General Election 2017: How many seats do the Conservatives need for a majority? – New Statesman

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In 2015, the possibility of a hung parliament defined the campaign. But this time round, it was barely a footnote. Almost all of the pollsters and forecasters predicted a large Tory majority. I’m told that even that Department for Education had not considered the alternative. But in a moment as dramatic as that in 2015, the exit poll projected a hung parliament with the Conservatives 12 seats short (314) of an overall majority (326). If that proves accurate (and it may not), Theresa May could prove the shortest-lived prime minister since Bonar Law in 1923.

In the event of a hung parliament, the prime minister is whichever party leader can command the support of a majority of MPs. Though the largest party has the first chance to form a government, it has no guarantee of office. Second-placed parties have taken power numerous times in Europe.

Though the leaders were rarely questioned on a hung parliament (I did ask Jeremy Corbyn about the subject), they did comment on the possibility. The Conservatives refused to discuss their position (though May did warn “if I lose just six seats I will lose this election”) and warned of a “coalition of chaos” under Jeremy Corbyn.

In response, Labour revealed that it would attempt to form a minority government and seek the support of opposition parties (the stance Ed Miliband privately took in 2015). As Emily Thornberry remarked: “If we end up in a position where we’re in a minority, we will go ahead and we will put forward a Queen’s speech and a Budget. And if people want to vote for it, then good, and if they don’t want to vote for it they’re going to have to go back and speak to their constituents and explain to them why it is that we have a Tory government instead.”

A Corbyn aide refused to confirm this stance tonight but told me: “If exit poll is correct, Labour has had the biggest increase in popular support during a campaign of any party in British political history by a massive margin.”

Corbyn repeatedly ruled out a coalition with the SNP (who are forecast to win 34 seats) but did not reject the possibility of a confidence and supply arrangement (under which the nationalists would back the government in confidence votes and budgets). Nicola Sturgeon similarly ruled out a coalition but said that her party would form a “progressive alternative to a Conservative government”.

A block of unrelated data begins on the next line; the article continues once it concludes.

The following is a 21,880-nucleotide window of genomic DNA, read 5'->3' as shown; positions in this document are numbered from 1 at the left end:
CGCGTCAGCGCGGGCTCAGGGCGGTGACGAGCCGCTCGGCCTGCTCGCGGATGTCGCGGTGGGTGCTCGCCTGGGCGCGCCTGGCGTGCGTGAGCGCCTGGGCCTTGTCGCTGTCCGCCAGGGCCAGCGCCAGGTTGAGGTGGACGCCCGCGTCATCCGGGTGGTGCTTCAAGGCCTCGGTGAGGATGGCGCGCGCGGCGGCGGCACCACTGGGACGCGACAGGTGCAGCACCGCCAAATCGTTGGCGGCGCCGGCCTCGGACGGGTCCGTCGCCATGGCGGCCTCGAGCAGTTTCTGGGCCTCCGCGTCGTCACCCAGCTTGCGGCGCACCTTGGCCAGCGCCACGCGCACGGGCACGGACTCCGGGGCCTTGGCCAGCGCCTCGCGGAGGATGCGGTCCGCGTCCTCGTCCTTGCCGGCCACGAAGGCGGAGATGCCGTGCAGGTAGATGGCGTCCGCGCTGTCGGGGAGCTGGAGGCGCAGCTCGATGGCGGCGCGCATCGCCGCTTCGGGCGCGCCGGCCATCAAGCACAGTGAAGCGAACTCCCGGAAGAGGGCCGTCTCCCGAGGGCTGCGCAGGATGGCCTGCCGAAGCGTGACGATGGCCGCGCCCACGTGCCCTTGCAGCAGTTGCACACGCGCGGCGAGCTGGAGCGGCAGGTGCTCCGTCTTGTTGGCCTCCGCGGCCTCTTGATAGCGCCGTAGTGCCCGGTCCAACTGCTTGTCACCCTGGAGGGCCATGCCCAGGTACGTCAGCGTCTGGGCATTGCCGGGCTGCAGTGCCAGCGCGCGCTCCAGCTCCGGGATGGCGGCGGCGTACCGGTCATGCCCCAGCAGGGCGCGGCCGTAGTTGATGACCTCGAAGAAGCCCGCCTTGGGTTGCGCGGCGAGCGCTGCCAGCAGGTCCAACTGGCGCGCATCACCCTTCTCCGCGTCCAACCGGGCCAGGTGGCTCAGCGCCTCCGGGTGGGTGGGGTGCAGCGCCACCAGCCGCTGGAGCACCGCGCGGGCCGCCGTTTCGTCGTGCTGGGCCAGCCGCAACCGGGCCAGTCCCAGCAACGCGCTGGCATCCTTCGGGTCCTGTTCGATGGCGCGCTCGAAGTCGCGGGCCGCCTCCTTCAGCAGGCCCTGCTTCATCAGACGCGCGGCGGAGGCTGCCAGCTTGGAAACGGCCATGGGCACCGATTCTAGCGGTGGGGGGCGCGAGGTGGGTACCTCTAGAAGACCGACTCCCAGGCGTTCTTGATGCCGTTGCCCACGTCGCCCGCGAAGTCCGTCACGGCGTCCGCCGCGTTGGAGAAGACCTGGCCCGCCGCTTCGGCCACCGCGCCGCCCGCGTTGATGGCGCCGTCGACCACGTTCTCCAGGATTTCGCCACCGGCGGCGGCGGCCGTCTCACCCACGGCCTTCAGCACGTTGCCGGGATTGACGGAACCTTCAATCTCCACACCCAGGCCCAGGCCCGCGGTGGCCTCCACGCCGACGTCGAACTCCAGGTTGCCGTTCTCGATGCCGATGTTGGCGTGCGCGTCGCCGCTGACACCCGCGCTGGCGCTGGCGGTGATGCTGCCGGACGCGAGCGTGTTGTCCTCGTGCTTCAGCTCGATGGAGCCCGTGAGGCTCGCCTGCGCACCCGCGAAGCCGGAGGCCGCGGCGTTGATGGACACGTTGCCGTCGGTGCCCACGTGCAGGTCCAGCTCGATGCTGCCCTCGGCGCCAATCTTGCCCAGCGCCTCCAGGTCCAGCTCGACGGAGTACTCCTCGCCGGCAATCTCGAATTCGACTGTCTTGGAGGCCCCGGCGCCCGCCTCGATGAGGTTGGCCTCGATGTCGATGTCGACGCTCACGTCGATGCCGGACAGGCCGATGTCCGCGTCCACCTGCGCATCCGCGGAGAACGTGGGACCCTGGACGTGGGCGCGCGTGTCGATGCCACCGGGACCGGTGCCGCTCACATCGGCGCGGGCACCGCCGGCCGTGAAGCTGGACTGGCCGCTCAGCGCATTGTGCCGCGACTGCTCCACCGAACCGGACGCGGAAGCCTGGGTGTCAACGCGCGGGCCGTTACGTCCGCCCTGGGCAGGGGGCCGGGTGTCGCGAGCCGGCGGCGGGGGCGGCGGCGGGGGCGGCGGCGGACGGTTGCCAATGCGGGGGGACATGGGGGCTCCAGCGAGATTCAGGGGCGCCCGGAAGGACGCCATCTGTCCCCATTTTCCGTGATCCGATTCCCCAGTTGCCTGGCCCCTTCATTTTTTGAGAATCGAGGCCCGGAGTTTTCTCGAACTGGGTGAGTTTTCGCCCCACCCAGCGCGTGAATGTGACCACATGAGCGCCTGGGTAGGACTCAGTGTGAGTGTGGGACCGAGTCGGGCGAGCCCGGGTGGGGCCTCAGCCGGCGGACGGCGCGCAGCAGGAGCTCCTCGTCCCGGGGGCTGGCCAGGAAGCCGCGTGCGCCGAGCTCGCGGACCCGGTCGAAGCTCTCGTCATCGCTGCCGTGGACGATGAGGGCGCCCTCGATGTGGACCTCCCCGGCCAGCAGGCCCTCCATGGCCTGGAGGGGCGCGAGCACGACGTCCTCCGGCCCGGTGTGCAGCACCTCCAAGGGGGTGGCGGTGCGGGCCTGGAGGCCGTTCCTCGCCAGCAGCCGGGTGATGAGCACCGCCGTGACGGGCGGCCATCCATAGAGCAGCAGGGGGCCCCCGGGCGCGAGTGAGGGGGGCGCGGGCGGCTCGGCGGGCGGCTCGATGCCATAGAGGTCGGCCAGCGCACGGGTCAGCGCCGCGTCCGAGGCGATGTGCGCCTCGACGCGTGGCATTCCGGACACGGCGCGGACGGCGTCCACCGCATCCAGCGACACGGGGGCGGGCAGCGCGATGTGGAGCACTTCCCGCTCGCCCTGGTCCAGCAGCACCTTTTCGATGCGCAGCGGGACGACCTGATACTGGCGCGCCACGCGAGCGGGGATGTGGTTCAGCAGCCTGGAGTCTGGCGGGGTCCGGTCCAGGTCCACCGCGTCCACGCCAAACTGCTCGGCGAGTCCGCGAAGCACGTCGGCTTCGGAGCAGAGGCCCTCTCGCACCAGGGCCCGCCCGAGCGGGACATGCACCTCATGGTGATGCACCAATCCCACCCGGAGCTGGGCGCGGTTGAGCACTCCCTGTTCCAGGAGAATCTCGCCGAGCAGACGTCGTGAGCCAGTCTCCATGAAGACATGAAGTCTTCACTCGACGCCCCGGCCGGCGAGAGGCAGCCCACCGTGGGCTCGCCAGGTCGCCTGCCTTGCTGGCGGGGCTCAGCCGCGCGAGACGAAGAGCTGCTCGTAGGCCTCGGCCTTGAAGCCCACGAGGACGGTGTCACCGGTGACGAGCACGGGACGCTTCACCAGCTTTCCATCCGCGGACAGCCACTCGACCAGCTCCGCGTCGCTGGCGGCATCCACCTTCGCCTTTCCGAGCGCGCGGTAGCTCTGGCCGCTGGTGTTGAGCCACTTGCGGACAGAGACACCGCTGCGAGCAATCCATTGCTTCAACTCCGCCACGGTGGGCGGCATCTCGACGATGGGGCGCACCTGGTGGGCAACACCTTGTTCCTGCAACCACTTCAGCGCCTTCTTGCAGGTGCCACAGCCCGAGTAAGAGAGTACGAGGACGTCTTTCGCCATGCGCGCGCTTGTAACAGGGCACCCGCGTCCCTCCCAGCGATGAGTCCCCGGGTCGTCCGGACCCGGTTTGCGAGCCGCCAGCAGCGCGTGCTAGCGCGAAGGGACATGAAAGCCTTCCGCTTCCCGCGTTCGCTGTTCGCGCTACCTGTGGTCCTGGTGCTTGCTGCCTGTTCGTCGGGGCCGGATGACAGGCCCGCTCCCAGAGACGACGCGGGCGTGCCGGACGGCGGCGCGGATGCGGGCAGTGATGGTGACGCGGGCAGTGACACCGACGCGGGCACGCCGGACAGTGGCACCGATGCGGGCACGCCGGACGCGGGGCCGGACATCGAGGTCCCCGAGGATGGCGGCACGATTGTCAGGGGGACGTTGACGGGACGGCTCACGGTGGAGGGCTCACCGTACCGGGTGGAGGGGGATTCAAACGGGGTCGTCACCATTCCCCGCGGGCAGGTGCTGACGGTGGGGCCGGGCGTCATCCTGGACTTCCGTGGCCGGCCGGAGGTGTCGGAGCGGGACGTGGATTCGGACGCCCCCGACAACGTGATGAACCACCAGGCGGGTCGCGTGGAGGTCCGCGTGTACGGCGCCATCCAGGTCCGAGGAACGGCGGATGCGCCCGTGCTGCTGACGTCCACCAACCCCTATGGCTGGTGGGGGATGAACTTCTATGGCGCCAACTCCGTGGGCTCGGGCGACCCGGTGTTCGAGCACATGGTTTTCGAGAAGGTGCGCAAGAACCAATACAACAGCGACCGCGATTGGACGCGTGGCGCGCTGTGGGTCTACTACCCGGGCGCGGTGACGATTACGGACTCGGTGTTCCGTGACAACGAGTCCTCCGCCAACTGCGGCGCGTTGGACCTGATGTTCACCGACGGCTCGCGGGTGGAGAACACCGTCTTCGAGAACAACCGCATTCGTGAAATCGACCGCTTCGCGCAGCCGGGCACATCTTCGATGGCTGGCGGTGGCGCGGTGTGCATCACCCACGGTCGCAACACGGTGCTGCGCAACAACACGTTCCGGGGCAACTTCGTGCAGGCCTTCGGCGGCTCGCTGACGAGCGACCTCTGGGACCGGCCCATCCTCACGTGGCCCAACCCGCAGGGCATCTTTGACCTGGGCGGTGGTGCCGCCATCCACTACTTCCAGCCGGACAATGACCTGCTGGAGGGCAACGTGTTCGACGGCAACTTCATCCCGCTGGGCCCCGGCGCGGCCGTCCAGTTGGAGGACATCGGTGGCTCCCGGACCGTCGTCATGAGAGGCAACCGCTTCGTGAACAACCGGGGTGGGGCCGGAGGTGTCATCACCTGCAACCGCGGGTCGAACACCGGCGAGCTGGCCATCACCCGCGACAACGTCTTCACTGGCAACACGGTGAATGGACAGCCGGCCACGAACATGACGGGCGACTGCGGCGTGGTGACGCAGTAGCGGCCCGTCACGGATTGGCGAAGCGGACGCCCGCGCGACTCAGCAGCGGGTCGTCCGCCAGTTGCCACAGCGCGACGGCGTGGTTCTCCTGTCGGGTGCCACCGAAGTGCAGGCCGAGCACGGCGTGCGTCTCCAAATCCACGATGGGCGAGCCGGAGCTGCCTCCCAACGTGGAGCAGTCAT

“Not in a coalition, I don’t envisage any formal coalitions, but on an issue-by-issue basis to put forward progressive policies and to see a progressive agenda.”

The Liberal Democrats, who ruled out a coalition with the Conservatives or Labour in their manifesto, simply told me tonight: “No coalition, no deals”.

As in the 1970s, the frequently forgotten Northern Irish parties could prove pivotal. The DUP, who may win up to 10 seats, have said they would never back a Labour government (and would likely back the Conservatives). The sole Ulster Unionist and independent Sylvia Hermon would echo this stance. Sinn Fein, who are forecast to win seven, told my colleague Patrick Maguire tonight that they would never take up their seats – even to put their long-standing ally Jeremy Corbyn in power. But the nationalist SDLP, Labour’s sister party, would back them in the Commons. The Greens, who will likely retain Caroline Lucas, and Plaid Cymru, who are forecast to win three, would also favour Corbyn. 

With Sinn Fein not sitting, and the Speaker not voting, the true figure needed for a majority is 322 seats. With Unionist support, the Tories would be able to clear that hurdle. But for both May and Corbyn, the arithmetic is painfully tight. Britain could prove ungovernable – and, as in 1974, voters may be forced back to the polls yet again.